It is now perfectly clear that the Spitfire Tuning Performance Chip is just another Nitro-obd light blinker scam chip. However, all previous Nitro-OBD scam products we examined used the PIC16F59 microprocessor. What chip is used for the microprocessor (brain) on the Spitfire Tuning Performance Chip?
As you can see from the above diagram, our old faithful chip, the PIC16F59 microprocessor is the same module being used as was in the previous Nitro-obd light blinker scam modules. No big shock, but we were hoping for a bit more from the Spitfire chip. We know from previous articles that this MCU has too small of a memory size to fit a legitimate tuning map so a much smaller program, like a light blinker program, must be present instead. Not a good sign for Spitfire. It seems spitfire is not the spitting image of tuning bliss!
Here we see that the Spitfire tuning performance chip has identical components to the original Nitro-OBD chip scam, and the supplier of Spitfire Tuning admits in the screen grabs above that the module works on all gas vehicles 1996 and newer. This supports our previous view that the module is in fact universal and is a one size fits all device which fits on any vehicle because it is simply a scam.
From these facts, we can clearly see that the Spitfire Tuning Performance Chip is not what it claims to be. Our suspicions were correct. It has been shown to be just another of the now numerous light flasher scams with a different colored case, lights and logo!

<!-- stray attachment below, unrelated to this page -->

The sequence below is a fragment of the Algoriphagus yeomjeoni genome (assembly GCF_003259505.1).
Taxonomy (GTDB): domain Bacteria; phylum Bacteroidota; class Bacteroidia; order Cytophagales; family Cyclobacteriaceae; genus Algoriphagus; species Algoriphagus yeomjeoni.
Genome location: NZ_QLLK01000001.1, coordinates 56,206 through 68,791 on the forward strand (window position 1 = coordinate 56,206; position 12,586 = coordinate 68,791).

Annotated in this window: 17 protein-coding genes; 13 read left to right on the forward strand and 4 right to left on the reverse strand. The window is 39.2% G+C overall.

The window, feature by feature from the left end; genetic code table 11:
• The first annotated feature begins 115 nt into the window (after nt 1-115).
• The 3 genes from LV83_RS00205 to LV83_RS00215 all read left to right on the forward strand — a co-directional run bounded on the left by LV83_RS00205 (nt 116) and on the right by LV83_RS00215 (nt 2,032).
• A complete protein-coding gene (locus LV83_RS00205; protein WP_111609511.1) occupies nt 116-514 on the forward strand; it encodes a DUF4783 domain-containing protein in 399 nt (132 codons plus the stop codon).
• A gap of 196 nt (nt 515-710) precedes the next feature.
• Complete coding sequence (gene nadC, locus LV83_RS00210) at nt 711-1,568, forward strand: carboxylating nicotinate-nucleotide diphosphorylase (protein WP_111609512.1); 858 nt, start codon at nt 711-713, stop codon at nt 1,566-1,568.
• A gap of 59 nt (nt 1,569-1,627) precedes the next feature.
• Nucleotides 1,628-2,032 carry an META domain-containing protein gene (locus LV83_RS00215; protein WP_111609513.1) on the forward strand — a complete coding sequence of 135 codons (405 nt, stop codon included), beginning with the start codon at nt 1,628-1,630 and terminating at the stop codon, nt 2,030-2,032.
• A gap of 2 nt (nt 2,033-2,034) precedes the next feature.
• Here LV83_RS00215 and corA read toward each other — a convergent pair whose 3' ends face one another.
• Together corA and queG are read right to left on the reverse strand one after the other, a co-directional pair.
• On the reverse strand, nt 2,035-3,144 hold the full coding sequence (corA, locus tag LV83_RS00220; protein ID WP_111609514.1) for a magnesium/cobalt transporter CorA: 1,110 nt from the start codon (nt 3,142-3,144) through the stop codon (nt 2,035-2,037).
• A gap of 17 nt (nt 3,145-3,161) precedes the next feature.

To be fair, we connected the Spitfire Tuning chip to our test vehicle and drove as suggested, with a result of no noticeable changes whatsoever. (Big shock), but lots of pretty blinking lights!
For further proof that the programming inside the Spitfire Tuning Performance Chip is indeed the same as the numerous verified Nitro OBD scams we previously reviewed, we decided to examine it with a realtime bench test. We connected both modules, the original Nitro OBD scam module (left) and the Spitfire Tuning Performance Chip (right) to a 12V power supply on the bench and noted the blink intervals of the led lights (OUR BLINK TEST):
To verify the pattern is indeed exactly the same, you can watch the bench test yourself here:
Blink Test Video: https://youtu.be/9leJ3cI7uuA
Both the Nitro OBD tuning scam (Left) and the Spitfire Tuning Performance Chip (Right) blinked at EXACTLY the same blink rate! Same programming, same blinking interval, same scam (but different colored lights and case!).
From our research as well as testing we find that the Spitfire Tuning Performance Chip is just another of the many light blinking boxes like the NitroOBD and SuperOBD light blinker scams. Our instincts early on were correct. The spitfire chip isn’t worth a spit! Don’t CHIP in your hard earned money for this – you’re better off to buy a BAG OF POTATO CHIPS!
If after all this, you STILL are considering purchasing this product, here is our response: